You either love it or hate it when you see this die-hard weed with its sunny blooms that immediately conjure up a happy smiley face. I speak of none other than the ever-present, indestructible dandelion weed.
I once visited my relatives in Germany in May, and was greeted with this happy plant everywhere I went. Open fields, sides of the road, even grass on side walks in the meticulously organized German villages. In South Africa we have a different climate and are not greeted with such an abundance of bright yellow nuggets scattered all over.
After moving to NJ in the US, I quickly discovered how this weed can be a menace for every gardener who wants a pretty looking lawn. Yes, back in the days I wanted that too…and if you – hopefully! – wish to avoid any form of weed killer it is pretty hard work each spring and well into summer to dig up these little buggers as they are stubbornly and solidly rooted in the soil.
And here’s the clue! This weed is a master at survival, and it is precisely this quality which makes it an indispensable part of an anti-cancer kitchen! The name alone gives it away: in Latin, dent leo means “tooth of the lion”.
As cancer survivors, we all want some of that life energy, right?
Dandelion, both leaves and roots, whether grown wild (recognizable due to its ragged leaves) or cultivated (much smoother leaves as seen in the cultivars sold in most supermarkets), is chock full of medicinal benefits.
- stimulates digestive function through its bitter qualities and increased bile flow
- supports key organs of detoxification such as the kidneys, liver and stomach
- acts as a diuretic and natural laxative
- regulates blood sugar levels
- anti-oxidant as one cup has a whooping amount of carotenoid that matches almost a daily requirement of the vital Vitamin A and nearly a third of a daily dose of Vitamin C
- has twice the amount of calcium and iron than broccoli has
- high in potassium, an important electrolyte that helps regulate sodium levels and the acid-alkaline balance in the body
- high amount of inulin, an indigestible carbohydrate that feeds healthy gut bacteria
Who would not want to take a scrumptious bite after knowing what kind of a nutritional powerhouse this weed is? So how do we prepare it then?
Dandelion greens can be found in most supermarkets for most of the year, spring will present them with the longest and most lush looking leaves. Use them in salads, either on their own or mixed in with other greens, sautéed, in sandwiches, in pestos or hummus or even juiced or in Smoothies. The latter is my favorite way of including greens in my daily diet.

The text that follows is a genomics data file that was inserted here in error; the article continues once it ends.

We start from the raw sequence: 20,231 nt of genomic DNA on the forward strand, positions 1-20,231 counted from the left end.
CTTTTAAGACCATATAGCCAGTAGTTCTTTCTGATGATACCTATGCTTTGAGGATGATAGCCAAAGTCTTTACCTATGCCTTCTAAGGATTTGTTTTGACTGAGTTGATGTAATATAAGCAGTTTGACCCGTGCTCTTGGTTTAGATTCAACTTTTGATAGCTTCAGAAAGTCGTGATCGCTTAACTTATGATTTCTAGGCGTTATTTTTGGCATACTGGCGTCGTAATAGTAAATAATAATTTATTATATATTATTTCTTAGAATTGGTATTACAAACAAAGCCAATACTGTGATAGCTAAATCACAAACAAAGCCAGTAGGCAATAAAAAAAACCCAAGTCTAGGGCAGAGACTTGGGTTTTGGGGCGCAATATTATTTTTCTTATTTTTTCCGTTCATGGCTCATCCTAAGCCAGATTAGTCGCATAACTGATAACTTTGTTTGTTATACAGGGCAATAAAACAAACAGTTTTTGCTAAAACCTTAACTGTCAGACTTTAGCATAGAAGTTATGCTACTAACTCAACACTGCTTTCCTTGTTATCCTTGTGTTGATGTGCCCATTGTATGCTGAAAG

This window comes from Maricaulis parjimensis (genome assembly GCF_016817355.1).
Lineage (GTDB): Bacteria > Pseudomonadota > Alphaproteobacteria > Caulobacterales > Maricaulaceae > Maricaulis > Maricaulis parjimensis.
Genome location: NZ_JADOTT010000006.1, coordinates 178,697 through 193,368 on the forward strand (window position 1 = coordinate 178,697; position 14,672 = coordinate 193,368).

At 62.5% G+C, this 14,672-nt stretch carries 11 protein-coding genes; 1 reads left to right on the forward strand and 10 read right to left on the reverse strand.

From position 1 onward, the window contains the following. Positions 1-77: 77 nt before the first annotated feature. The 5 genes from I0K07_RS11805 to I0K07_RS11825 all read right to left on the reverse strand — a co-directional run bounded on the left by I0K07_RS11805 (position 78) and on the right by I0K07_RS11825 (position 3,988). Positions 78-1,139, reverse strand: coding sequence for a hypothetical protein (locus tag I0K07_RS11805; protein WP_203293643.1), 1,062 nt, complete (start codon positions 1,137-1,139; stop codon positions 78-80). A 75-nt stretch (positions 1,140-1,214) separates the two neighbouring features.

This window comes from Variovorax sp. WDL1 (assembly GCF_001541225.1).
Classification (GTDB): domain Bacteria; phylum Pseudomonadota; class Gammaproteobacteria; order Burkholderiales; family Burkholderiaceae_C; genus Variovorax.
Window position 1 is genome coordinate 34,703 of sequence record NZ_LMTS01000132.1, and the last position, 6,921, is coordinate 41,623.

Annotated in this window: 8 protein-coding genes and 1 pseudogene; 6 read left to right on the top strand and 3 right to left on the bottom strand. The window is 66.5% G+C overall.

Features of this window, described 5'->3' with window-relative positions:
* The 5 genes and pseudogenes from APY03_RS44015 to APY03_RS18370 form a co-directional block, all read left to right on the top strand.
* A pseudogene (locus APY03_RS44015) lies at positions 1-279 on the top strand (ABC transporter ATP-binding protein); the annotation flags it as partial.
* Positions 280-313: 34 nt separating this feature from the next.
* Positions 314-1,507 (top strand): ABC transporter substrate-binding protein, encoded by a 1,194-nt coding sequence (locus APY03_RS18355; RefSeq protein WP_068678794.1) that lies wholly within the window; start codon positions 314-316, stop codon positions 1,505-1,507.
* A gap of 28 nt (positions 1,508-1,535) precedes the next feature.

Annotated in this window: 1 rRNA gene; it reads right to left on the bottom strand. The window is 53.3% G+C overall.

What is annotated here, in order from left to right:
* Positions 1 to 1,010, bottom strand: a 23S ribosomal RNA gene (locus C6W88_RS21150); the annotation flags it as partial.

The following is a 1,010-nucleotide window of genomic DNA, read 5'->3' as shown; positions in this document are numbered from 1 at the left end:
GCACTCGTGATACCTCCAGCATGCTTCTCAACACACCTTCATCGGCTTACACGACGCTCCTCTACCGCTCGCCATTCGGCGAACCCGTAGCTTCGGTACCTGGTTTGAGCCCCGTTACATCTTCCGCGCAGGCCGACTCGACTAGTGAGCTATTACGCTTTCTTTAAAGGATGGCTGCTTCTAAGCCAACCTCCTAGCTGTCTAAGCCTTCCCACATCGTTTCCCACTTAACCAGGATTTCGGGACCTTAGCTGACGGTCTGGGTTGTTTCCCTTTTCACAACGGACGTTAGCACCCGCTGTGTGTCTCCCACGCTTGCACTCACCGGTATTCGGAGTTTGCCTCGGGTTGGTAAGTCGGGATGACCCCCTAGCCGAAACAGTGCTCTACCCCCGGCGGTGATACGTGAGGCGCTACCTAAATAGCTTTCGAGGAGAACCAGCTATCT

How about using the root too, if you happen to be industrious enough to dig them up from your yard. Peel them and sauté them in a little water until tender, serving them with some grass-fed butter or virgin coconut oil and a little salt & pepper.
Roasted Dandelion root tea, available in organic sections of most supermarkets now, is an excellent way to wean yourself of a “too-much- coffee” habit. Dandelion leaf tea is great to use during a spring cleanse, or whenever you feel your body could use an extra detox boost in a most gentle way.
Here’s a quick and delicious Dandelion Greens Salad I often make.
- 2 bunches of dandelion greens, tough stems removed, greens portions sliced into thin strips
- 1 small red onion
- 2 garlic cloves
- ¼ cup goji berries, pre-soaked in cold water for about 10 minutes
- 2 golden beets, roasted and thinly sliced
- 2 tablespoons raw pine nuts
- ¼ cup (+1 teaspoon for sautéing onion) extra-virgin olive oil
- 2 tablespoons balsamic vinegar
- 1 teaspoon Himalayan Sea Salt
- 4 swirls with black pepper mill
- pinch of cayenne pepper (optional, for a little kick)
1. Pre-roast golden beets: wash, pat dry and wrap whole root in unbleached parchment paper and secure parcel with aluminum foil. Roast at 400 F for 45-60 minutes, until a fork is easily inserted.
2. Pre-soak goji berries (this avoids them “stealing” too much of the vinaigrette to plump up).
3. Sweat the onion in a little olive oil for 2-3 minutes, add the crushed garlic for another minute, remove from heat.
4. Combine all salad ingredients in a large bowl.
5. Whisk together vinaigrette ingredients separately, add to salad and toss gently until well coated.
Serve as a side salad, or turn into a main salad by adding some protein, such as chunks of grilled wild salmon, roasted chicken, French lentils or even stir-fried tempeh. Try this mouthwatering Dandelion Seed Pesto.
Makes approx. 1 cup
- 1 bunch dandelion greens, long stems removed, coarsely chopped
- 1 cup sunflower seeds, roasted
- 3 cloves of garlic, minced
- 1-2 tablespoons freshly squeezed lemon juice
- ½ cup extra virgin olive oil
- ¼- ½ teaspoon Himalayan sea salt
- 2-4 swirls with black pepper mill
- pinch of cayenne pepper (optional for a little kick)
- 1 tablespoon nutritional yeast
1. Roast the sunflower seeds in a dry skillet for about 4-6 minutes, shaking the pan constantly to avoid burning.
2. Add to a food processor and pulse together with the minced garlic.
3. Add the remaining ingredients and process until smooth. You may have to scrape down the sides occasionally.
4. If the pesto is too thick, add a little more olive oil.
Serve with freshly sliced carrot, celery or kohlrabi sticks, add to a pasta dish, a soup or a stew or liquefy it more by adding some water or more olive oil and use it as a thick vinaigrette for a hardy kale salad.
The New Whole Foods Encycopedia by Rebecca Wood
The Encyclopedia of Healing Foods by Michael Murray, ND
Pesto recipe inspired by a recipe found online at “thekitchn”